I collected myself on the ground, stood up, and immediately went over to Mandy to give her a kiss. A few minutes later, Mandy told me I got it and I had won.
OVERALL (9:09:52)- 1st Overall
Photo: Jamie Squire
Photo: Jamie Squire
This was without a doubt, the hardest Ironman I have ever done. Physically and especially mentally. This felt way harder than Kona, just 3 weeks prior. I am really proud yet surprised that I battled through thoughts of dropping out and managed to stay mentally in it even when I thought I was broke multiple times during that run. I am also very proud how I raced. I took some risks, pushed the bike and my limits, and learned what it was like to race at the front for over 9 hours.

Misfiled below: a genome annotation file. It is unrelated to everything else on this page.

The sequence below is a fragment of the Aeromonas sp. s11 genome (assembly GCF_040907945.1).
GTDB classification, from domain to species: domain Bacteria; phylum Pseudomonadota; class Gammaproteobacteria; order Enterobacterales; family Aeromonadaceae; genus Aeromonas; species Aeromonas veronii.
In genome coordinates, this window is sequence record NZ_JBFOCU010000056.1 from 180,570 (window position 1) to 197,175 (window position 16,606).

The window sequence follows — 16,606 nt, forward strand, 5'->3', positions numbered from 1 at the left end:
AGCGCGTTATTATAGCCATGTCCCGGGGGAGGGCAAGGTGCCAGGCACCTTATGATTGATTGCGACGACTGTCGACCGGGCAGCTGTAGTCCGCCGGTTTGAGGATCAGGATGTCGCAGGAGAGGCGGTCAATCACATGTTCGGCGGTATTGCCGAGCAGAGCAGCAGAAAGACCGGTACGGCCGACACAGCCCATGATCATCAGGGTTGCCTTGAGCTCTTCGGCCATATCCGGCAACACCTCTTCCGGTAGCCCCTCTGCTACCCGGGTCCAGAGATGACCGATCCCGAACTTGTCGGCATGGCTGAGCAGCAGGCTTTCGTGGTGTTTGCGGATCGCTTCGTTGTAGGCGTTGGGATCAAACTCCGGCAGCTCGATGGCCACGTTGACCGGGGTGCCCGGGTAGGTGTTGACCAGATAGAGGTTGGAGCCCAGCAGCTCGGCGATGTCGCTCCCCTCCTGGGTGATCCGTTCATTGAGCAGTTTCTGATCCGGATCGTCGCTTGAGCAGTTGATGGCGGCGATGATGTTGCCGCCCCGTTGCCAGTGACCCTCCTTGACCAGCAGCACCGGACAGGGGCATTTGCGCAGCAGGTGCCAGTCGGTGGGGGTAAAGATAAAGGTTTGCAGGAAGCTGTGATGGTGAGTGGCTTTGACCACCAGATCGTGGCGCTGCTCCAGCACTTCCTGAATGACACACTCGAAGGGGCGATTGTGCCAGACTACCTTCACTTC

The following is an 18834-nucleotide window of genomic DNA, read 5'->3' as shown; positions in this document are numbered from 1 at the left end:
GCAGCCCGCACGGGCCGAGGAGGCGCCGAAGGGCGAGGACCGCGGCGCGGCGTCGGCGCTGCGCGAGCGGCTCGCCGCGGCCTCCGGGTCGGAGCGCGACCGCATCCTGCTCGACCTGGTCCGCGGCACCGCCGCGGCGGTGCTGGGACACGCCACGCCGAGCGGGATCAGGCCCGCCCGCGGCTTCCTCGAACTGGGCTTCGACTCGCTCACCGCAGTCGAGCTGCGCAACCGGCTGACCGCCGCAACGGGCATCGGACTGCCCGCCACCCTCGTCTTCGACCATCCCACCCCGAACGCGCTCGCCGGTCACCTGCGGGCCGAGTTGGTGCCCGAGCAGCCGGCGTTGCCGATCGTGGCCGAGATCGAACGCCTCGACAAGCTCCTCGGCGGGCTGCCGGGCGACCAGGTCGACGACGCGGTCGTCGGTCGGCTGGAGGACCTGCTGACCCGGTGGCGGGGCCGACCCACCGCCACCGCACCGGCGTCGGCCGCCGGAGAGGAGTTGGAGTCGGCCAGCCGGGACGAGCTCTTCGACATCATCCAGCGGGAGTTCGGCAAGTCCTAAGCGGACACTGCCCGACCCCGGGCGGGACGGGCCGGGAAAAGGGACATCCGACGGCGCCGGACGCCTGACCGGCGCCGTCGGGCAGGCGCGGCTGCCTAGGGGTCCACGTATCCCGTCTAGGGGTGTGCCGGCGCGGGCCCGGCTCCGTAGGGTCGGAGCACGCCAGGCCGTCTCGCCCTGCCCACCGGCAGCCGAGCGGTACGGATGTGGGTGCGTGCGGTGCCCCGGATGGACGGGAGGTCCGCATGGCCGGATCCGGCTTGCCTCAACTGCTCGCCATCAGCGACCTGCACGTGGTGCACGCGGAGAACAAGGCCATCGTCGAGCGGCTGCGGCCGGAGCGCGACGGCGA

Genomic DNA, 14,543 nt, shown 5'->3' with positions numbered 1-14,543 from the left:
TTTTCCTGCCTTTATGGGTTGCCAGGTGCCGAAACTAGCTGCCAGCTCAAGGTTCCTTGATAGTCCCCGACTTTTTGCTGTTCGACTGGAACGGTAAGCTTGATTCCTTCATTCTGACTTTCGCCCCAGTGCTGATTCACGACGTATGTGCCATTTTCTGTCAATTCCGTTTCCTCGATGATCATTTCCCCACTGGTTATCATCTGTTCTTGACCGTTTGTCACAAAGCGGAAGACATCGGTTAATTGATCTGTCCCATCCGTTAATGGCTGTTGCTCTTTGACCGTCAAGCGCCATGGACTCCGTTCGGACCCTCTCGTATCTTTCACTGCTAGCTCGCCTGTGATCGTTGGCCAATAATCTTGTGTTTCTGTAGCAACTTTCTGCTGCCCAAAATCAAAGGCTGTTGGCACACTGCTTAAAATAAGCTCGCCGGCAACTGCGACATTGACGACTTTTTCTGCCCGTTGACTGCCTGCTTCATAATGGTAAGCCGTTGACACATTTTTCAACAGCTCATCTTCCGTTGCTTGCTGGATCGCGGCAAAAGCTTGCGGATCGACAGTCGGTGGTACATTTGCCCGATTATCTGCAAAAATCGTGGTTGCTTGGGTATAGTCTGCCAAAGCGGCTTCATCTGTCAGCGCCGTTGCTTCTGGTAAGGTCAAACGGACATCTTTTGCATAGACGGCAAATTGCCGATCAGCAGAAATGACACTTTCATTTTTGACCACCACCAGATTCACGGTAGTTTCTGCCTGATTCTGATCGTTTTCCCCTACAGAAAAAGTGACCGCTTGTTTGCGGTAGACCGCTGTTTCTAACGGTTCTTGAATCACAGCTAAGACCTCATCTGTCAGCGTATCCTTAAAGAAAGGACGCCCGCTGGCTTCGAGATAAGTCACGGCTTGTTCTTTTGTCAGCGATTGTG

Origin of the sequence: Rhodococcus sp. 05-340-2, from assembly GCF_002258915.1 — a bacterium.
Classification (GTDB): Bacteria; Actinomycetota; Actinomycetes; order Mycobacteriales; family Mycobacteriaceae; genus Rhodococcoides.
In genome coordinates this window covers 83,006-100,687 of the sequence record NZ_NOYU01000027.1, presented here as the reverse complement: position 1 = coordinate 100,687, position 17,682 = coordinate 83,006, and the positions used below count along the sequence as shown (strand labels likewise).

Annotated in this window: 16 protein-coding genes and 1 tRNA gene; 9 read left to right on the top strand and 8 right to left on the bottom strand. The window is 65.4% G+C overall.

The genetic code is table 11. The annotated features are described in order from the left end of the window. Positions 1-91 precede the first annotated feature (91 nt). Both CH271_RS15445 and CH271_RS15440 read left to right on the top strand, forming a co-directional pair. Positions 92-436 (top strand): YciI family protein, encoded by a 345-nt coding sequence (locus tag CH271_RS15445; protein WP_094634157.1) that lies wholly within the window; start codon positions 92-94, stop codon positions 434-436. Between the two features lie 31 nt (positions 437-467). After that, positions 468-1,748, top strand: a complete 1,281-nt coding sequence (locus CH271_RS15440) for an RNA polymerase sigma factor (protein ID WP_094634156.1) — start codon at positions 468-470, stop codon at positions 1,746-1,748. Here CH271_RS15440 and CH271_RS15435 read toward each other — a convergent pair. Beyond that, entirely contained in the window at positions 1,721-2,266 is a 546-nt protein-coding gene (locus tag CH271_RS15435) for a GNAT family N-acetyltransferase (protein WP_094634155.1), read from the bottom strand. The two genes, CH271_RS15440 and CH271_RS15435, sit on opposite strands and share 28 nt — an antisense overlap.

I have to thank my coach, Eric Limkemann, for believing in me and setting me up for a great day. He believes in me more than I believe in myself at times. Even bigger thanks to Mandy for having 150% confidence in me and pushing me to do this. Without her, this day wouldn’t have been possible. She already started planning our return trip to Kona.
Now it’s time to rest, relax. and indulge. For real this time! Until next time…
Thanks for reading….